A while back my friend Adam told me about The Fault in Our Stars being released by John Green and if it was pre-ordered then it would be signed. Well I pre-ordered. The day the books were due to arrive there were rumbles (or shoutings) around the internet that copies were being delivered but they weren’t signed. The following day my copy arrived and thankfully it was signed. Well I finally read it and it’s sad and happy and memorable. I opened the first few pages and read the dedication – it was to Esther Earl. Esther was a fab girlie who was taken way before her time. She had cancer and she passed away from it last summer. I hadn’t ever met her in person but I’d seen her YouTube videos and somehow that made her more real to me (I mean like not just random YouTuber who I’d never meet in person etc etc – I make sense to me!). Some of the plot is set in Amsterdam and me and Chris went to Amsterdam for our honeymoon – almost five years ago!
I like writing with a fountain pen. I have a posh nice Parker pen at home but I tend to use these disposable ones on the go so that if they get lost or misplaced it’s not too expensive to replace them (we’re talking £2-3 rather than £10-20). I have been using this blue one at work for about three weeks and it died on me yesterday.
HUGStronger is about helping college girlies find their place – amongst other things. Kaleigh and her team hosted a similar project to Kickstarter via a website called Indiegogo. I was able to donate to this and received a bumper sticker – well I didn’t want to stick it to the bumper of my car but I decided to stick it to the front of my MacBook.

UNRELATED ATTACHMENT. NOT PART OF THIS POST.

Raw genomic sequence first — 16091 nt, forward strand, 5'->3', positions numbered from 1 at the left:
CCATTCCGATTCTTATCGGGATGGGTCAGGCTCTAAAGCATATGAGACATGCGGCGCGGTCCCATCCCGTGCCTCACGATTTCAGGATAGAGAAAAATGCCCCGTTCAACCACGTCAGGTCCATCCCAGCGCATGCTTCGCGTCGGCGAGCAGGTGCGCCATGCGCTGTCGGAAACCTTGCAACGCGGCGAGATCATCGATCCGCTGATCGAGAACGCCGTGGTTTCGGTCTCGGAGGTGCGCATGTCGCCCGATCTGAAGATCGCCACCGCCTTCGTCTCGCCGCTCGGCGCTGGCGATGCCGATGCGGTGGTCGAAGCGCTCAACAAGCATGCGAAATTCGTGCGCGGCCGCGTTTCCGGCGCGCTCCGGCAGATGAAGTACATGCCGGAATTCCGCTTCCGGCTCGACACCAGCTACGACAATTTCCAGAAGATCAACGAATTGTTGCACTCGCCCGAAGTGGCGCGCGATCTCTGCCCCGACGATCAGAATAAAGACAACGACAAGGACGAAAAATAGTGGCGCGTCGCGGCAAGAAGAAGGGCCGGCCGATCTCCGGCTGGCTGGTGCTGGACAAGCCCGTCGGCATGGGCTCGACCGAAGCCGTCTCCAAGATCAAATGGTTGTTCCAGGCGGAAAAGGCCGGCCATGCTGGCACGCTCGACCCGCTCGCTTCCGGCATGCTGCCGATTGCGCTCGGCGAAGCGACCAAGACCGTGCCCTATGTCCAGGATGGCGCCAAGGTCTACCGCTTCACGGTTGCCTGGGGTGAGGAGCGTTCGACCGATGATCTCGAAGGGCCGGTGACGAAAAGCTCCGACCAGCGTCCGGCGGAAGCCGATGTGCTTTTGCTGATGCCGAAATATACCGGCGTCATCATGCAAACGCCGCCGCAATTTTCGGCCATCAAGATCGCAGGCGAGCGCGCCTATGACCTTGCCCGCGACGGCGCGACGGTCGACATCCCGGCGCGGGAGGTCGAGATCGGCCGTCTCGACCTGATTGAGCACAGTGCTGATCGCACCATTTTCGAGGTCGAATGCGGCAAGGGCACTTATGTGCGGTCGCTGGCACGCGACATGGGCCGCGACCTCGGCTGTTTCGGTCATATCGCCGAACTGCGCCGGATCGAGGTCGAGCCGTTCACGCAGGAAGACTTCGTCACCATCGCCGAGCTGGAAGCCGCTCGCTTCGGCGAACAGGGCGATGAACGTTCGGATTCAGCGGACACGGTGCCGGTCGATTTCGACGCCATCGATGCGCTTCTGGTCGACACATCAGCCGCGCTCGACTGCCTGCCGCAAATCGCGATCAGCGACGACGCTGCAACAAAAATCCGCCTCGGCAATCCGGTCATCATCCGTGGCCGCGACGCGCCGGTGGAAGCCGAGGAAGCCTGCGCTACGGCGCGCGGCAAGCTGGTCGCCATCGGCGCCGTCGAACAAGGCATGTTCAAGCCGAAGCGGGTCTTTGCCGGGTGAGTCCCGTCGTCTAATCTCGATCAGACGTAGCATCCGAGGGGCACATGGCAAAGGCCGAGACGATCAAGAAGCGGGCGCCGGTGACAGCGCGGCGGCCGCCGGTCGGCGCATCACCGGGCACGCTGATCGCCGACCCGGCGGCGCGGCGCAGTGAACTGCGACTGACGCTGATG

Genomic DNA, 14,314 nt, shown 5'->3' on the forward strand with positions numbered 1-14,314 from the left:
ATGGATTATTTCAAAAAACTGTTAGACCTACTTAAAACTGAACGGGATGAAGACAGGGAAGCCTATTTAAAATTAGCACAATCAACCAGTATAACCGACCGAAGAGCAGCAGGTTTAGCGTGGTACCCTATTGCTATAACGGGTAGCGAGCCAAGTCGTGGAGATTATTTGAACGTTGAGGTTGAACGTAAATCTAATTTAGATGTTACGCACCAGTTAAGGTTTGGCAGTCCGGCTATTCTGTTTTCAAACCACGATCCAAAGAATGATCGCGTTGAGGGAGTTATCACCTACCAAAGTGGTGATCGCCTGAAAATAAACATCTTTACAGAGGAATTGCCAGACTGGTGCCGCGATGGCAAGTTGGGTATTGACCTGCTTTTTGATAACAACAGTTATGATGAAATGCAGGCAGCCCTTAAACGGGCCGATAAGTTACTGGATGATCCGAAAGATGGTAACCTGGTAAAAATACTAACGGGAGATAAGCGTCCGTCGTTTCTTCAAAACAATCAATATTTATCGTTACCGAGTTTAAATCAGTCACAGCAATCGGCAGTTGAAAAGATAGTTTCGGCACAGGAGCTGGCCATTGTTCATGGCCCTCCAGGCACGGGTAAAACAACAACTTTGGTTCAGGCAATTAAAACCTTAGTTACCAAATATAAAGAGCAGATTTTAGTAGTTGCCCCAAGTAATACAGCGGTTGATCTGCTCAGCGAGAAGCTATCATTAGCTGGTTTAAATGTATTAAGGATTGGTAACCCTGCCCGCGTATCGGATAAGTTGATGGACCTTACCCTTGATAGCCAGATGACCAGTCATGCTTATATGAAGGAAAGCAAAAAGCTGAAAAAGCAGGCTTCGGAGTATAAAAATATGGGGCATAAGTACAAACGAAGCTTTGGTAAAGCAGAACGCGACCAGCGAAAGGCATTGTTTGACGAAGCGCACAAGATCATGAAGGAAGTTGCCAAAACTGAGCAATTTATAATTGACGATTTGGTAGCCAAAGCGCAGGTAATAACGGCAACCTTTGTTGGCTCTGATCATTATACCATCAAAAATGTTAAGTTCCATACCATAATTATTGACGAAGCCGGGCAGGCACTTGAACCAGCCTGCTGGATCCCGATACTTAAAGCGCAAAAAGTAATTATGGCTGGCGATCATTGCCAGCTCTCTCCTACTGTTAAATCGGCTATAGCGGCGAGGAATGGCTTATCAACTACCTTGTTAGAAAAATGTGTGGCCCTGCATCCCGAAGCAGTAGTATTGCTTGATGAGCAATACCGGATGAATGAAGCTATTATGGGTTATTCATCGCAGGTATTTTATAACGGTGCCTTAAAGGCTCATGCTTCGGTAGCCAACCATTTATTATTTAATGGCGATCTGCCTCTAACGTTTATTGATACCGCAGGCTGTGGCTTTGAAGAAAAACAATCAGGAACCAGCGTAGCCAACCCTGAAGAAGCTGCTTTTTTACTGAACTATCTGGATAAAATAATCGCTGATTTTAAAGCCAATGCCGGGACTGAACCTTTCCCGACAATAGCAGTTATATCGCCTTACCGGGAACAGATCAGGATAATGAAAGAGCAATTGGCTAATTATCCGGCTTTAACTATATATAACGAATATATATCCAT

I think this makes it Book 7 of 2012 – I have caught up need to keep reading to stay on track to read 25 books this year (that’s about 1 a fortnight). I’m now reading Divergent by Veronica Roth after my friend Cat suggested it to me. So far it’s good – I think I’m about a quarter through it. (Actually according to GoodReads it’s 13%).
I grabbed this CD from my post pile this morning and stuck it on in the car this morning – I needed some sunshine giving how gloomy and rubbish it was outside. My favourite track is “Just The Way You Are” although “Escape” is replaying in my head as I write this post. (You can find Chantilly’s blog here).
And to finish, it’s my birthday in 8 days – and yes I am probably going to tweet about it every day between now and then lol. I found out earlier today that I am birthday buddies with Ellefie (which I did already know) and ClareBot (which I didn’t know!). I’m a year older than ClareBot and a year younger than Ellefie.
My blog turned 5! The celebrations didn’t go quite to plan but I still had two fab guest posts from Rickie and Mrs GLW – it’s a starting point anyway! Maybe I have a month long blog birthday or something as the other posts appear.